Agricultural heat pads

Heat pads consume 70 per cent less power than traditional heat lamps and have lower annual energy and maintenance costs.

Heat pads are fibreglass mats embedded with heating elements. They form a warm bed midway along one side of the farrowing crate. Compared to heat lamps, heat pads offer an improved environment for piglets and sows. They have a higher initial cost than heat lamps, but heat pads use about one-third the electricity and last up to 15 years, compared with only 5,000 hours for a heat lamp.

Benefits

In comparison with traditional heat lamps, heat pads provide the following benefits:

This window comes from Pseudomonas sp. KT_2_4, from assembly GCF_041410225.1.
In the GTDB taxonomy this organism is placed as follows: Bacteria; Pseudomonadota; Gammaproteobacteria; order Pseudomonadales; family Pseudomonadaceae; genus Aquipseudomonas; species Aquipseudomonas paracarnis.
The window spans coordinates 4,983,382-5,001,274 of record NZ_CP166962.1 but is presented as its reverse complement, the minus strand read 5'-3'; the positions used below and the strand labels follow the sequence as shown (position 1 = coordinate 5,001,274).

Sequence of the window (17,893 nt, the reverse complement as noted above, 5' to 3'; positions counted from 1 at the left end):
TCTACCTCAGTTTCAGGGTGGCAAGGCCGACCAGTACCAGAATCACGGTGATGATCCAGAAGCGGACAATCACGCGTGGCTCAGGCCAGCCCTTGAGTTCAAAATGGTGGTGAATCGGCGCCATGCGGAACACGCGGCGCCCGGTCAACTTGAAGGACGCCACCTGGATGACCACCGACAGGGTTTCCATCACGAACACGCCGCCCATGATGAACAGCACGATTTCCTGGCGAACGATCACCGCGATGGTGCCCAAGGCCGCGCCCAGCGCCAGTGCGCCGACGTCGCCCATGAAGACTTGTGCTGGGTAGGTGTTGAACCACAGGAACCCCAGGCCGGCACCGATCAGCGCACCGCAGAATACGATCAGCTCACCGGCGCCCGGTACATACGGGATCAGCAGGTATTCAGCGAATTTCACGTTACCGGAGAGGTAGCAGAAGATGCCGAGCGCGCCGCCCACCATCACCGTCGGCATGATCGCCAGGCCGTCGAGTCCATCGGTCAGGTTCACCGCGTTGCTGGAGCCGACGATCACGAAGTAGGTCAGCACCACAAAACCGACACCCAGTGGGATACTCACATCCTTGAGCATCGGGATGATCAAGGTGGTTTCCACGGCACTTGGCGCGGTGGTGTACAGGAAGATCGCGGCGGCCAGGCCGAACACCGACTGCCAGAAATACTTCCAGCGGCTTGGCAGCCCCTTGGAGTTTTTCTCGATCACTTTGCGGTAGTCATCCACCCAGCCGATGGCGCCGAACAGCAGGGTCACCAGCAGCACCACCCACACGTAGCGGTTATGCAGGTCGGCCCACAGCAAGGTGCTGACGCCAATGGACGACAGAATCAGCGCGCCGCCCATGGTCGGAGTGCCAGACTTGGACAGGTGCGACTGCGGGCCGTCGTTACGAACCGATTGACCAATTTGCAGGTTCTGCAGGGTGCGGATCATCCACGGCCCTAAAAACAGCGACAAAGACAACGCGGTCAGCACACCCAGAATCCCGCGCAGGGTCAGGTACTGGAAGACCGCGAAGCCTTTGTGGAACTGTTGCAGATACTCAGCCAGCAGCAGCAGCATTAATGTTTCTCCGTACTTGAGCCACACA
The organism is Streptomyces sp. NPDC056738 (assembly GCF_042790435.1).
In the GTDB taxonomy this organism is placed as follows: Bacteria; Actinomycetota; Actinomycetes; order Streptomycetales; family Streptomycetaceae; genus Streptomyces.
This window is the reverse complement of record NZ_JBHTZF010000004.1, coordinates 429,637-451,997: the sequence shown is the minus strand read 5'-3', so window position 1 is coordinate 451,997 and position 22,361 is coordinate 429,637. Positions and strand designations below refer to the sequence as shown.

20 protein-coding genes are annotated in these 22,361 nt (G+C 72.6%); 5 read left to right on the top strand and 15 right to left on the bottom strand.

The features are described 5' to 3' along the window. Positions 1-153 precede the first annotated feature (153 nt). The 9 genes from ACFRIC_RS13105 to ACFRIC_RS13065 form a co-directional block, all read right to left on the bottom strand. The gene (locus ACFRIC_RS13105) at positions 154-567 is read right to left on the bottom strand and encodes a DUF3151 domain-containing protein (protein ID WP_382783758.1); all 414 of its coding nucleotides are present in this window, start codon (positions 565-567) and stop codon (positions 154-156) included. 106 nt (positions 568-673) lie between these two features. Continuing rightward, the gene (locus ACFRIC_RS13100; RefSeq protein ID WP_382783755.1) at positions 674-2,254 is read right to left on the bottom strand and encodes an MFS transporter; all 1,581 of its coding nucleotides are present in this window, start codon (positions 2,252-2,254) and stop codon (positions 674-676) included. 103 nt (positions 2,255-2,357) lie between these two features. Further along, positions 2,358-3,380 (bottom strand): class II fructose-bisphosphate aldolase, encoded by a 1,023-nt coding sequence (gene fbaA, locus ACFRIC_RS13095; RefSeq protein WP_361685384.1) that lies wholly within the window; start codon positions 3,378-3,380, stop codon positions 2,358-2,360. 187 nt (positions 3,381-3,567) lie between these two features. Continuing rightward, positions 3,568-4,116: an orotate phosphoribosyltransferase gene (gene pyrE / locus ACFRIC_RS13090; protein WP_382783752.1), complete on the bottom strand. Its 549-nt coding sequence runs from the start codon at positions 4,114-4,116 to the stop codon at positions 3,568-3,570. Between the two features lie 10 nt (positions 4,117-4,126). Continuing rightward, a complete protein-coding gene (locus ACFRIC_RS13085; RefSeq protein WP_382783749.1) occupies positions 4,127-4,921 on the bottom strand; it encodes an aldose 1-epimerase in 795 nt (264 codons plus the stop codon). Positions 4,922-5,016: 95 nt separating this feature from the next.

• larger comfort area that minimizes piglet piling;
  • piglets tend not to seek warmth from the mother sow, which reduces crushing losses;
  • piglets are protected by blocking drafts rising through the grating floors of the farrowing crates;
  • sows can stay cooler, eat more, and produce more milk;
  • pads can be washed down with a high-pressure washer, and last up to 15 years;
  • the potential fire hazards of heat lamps and broken lamps are eliminated;
  • lower energy and maintenance costs;
  • piglets raised on heat pads show no significant difference in weight gain and mortality when compared with those raised on heat lamps;
  • piglets show a preference for the comfort and warmth of heat pads;
  • quick evaporation of birth fluid on newborns.

Read more about heat pad technology (PDF, 318 KB).

Read about the Puratone Corporation’s six-month trial comparing heat pads to traditional heat lamps (PDF, 244 KB).